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Bear with me – this might be a challenging review to write. For one thing, I don't want to overdo it. The movie is spellbinding, but I won't do it (or you) any favors by resorting to my usual effusive Pixar gushing. Also, I can't give anything away. The movie isn't full of twists and surprises, but it's unusual enough that knowing less is better. I went in knowing nothing: since the teaser trailer at the start of Ratatouille, I've avoided almost all information about WALL-E. Maybe this explains the absolute wonder I experienced during the first half of the movie, and maybe it's just that good. Just in case, I don't want to spoil anything. I'm writing a review I would have willingly read yesterday. (And I wasn't even looking at headlines about WALL-E before I saw it.)

The first thing you'll notice about WALL-E is that it's unlike anything you've ever seen before. Especially from Pixar. Pay attention to the lighting, the pacing, and the camera angles in the early scenes. I admittedly watch Pixar's movies more attentively than anyone not on their payroll, but I think in this case the distinction is startling enough that everyone will feel it on some level. In a family movie, this style is unprecedented. It's a risky gamble: children are accustomed to bouncier, flashier fare like Madagascar 2 with bright colors and nonstop silliness. But Pixar has an ace in the hole: they are frickin' geniuses. Spend two minutes with WALL-E and you fall in love with him. Nobody else can bring across character in such simple, subtle strokes – few would be daring enough to try. Michael Bay forced the animators to put lips on Optimus Prime – WALL-E doesn't even have a face. (By the way, if you're like me and you thought the only redeeming part of Transformers was its intricate gadgets, WALL-E takes it to a whole new level.)

Younger viewers will certainly bond with WALL-E – whether they'll prefer WALL-E to Kung Fu Panda is another question, and I've learned not to hope for too much. It isn't easy, challenging audiences to expect more from their entertainment, but I'll take comfort in the fact that history will judge Pixar to be the winner. Twenty years from now, we'll see that computer animation was a fad, but while everyone else was cashing in on the flavor of the week, Pixar was doing something special. In fact, if WALL-E is as successful and acclaimed as it deserves to be, it just might change the way we make movies. Who wants to watch penguins surf (or – Jeebus – Chihuahuas) when you can see something like this?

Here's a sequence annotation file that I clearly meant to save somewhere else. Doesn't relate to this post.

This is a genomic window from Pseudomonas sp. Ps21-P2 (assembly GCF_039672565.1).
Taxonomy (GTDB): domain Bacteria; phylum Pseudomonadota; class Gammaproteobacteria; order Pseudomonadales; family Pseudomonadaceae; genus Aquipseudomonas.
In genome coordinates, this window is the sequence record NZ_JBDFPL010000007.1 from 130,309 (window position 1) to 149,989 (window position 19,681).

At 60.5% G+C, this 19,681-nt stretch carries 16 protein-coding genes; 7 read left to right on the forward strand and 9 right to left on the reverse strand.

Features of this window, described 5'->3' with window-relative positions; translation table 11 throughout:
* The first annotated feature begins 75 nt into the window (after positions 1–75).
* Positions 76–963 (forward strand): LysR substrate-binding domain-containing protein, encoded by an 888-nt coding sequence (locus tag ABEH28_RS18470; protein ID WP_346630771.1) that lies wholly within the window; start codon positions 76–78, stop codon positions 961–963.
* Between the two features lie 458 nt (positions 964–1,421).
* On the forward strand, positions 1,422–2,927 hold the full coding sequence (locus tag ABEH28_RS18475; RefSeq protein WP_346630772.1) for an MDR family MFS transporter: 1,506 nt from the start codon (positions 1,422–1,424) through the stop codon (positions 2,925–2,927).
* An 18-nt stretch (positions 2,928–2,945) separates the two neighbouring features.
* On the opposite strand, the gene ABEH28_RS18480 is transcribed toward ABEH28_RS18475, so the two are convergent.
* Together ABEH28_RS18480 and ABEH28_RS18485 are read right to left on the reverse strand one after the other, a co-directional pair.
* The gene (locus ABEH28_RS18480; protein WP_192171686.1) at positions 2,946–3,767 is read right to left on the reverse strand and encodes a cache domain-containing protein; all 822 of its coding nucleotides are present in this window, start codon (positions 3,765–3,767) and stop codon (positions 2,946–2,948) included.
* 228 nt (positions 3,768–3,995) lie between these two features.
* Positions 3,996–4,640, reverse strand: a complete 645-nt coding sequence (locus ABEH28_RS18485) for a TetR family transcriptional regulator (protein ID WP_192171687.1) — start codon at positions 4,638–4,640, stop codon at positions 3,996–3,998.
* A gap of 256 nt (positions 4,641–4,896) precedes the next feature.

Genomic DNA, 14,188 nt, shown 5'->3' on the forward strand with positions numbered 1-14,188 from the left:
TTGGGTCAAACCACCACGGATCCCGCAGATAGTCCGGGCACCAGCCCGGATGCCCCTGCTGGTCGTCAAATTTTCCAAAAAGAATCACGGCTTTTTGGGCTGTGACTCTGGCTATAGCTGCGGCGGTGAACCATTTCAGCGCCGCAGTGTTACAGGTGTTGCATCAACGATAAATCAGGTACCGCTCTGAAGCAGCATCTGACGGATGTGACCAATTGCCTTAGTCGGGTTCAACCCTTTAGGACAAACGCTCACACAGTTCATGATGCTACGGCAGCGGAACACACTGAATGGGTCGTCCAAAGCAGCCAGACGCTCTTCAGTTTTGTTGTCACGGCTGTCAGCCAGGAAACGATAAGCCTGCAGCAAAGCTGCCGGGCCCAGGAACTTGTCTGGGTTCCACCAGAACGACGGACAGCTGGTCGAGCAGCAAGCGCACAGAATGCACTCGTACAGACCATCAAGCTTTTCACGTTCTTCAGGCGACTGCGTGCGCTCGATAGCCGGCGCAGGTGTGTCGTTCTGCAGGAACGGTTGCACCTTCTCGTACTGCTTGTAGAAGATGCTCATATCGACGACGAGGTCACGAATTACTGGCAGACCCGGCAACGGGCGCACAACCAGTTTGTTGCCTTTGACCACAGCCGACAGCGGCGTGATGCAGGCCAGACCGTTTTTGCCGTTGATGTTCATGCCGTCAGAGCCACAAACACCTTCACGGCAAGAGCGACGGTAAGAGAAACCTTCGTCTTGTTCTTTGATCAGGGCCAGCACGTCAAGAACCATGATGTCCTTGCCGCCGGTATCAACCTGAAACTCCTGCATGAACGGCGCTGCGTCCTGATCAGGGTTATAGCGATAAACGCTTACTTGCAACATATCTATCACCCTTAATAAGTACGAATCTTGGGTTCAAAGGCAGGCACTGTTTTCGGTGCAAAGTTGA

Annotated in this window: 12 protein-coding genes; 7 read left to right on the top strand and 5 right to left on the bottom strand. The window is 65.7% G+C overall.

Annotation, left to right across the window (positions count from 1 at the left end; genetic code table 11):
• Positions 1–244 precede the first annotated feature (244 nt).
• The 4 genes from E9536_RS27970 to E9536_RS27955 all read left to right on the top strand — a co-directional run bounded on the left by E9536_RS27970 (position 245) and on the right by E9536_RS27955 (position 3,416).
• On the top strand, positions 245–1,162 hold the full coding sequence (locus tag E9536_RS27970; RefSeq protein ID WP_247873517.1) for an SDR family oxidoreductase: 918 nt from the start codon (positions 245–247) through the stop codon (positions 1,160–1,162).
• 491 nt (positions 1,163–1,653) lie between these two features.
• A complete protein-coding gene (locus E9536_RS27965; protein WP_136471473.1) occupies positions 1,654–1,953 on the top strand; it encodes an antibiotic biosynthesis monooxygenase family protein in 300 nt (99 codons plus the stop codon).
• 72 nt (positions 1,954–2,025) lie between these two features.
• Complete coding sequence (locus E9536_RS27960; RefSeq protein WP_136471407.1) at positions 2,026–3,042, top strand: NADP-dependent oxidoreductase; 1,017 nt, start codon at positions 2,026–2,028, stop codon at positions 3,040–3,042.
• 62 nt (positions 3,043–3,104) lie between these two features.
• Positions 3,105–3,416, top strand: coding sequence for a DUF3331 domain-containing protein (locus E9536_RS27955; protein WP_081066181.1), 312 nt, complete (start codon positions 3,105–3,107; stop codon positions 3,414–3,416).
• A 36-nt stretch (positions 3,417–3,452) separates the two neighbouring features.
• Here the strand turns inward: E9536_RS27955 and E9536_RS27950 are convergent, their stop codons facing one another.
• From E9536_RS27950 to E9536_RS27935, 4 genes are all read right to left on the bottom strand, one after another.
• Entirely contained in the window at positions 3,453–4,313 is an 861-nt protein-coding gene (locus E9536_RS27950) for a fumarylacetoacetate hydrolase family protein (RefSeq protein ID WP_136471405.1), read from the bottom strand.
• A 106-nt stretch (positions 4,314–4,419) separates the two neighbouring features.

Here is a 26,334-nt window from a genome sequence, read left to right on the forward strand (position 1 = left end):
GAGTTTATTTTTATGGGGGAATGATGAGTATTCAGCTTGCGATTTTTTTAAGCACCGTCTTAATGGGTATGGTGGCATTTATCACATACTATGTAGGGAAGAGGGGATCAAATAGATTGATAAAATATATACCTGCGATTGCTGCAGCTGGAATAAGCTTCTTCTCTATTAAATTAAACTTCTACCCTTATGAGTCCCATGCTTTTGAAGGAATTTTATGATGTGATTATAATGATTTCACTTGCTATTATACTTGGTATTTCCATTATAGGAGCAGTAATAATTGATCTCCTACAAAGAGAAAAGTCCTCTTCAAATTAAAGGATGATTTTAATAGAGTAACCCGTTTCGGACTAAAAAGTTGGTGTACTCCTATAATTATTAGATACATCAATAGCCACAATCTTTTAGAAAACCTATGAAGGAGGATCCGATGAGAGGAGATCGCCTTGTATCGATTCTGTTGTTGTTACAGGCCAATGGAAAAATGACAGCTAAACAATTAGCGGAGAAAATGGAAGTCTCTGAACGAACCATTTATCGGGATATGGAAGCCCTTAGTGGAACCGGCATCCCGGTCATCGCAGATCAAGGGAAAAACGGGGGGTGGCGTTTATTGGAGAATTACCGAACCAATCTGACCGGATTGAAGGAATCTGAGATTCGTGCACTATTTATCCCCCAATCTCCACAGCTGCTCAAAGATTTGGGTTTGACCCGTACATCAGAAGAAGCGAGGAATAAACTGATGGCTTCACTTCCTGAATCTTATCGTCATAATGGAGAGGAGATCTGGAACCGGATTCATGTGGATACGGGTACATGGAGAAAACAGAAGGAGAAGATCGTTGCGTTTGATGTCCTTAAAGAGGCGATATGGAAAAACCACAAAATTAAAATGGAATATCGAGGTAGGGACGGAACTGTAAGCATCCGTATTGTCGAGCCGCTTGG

But, like I said, I don't want to overdo it. The film does have normal elements. The characters are great, and the style and pace are unique, but past the halfway point the story feels less otherworldly and more like something you might have experienced before. In a way, it's a relief – like having a "pinch me" moment to confirm you haven't slipped into some parallel dimension where this is what movies are like. But if anyone's going to detract from WALL-E (aside from the cranky types who always want to knock Pixar down a peg), this might be why. The ending is clever and fun, and it complements the first half nicely, but it isn't as brain-meltingly astonishing. (I can live with that; it's hard to drive home with a fully melted brain.)

Ira Glass once said of They Might Be Giants, "I feel bad for them; if they want to hear this kind of music, they have to go and make it." I feel the same way about Pixar, not that they are complaining. Nobody else approaches filmmaking like this, and we're profoundly lucky they do. The summer movie is far from dead, but it could certainly use a little life breathed back into it. In Mary Shelley's day, that's exactly what it meant to "animate." Pixar has done it with a rusty little bag of bolts, why shouldn't they do it to the whole film industry?

Wait... did I overdo it?

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